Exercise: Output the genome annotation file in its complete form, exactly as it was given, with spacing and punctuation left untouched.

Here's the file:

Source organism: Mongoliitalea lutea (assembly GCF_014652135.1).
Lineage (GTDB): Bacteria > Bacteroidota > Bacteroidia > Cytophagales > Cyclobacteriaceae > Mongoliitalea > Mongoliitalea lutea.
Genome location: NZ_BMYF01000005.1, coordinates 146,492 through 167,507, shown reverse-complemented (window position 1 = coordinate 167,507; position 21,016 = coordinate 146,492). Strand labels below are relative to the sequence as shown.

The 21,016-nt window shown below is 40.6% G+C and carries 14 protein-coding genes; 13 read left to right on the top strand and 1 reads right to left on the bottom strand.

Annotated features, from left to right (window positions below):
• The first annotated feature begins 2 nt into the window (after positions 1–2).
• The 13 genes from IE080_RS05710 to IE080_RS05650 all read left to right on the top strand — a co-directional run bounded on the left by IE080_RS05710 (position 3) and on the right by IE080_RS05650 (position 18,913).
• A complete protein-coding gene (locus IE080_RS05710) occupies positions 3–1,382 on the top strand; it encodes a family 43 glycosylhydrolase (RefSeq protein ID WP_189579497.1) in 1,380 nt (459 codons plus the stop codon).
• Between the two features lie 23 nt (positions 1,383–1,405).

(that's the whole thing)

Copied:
Source organism: Mongoliitalea lutea (assembly GCF_014652135.1).
Lineage (GTDB): Bacteria > Bacteroidota > Bacteroidia > Cytophagales > Cyclobacteriaceae > Mongoliitalea > Mongoliitalea lutea.
Genome location: NZ_BMYF01000005.1, coordinates 146,492 through 167,507, shown reverse-complemented (window position 1 = coordinate 167,507; position 21,016 = coordinate 146,492). Strand labels below are relative to the sequence as shown.

The 21,016-nt window shown below is 40.6% G+C and carries 14 protein-coding genes; 13 read left to right on the top strand and 1 reads right to left on the bottom strand.

Annotated features, from left to right (window positions below):
• The first annotated feature begins 2 nt into the window (after positions 1–2).
• The 13 genes from IE080_RS05710 to IE080_RS05650 all read left to right on the top strand — a co-directional run bounded on the left by IE080_RS05710 (position 3) and on the right by IE080_RS05650 (position 18,913).
• A complete protein-coding gene (locus IE080_RS05710) occupies positions 3–1,382 on the top strand; it encodes a family 43 glycosylhydrolase (RefSeq protein ID WP_189579497.1) in 1,380 nt (459 codons plus the stop codon).
• Between the two features lie 23 nt (positions 1,383–1,405).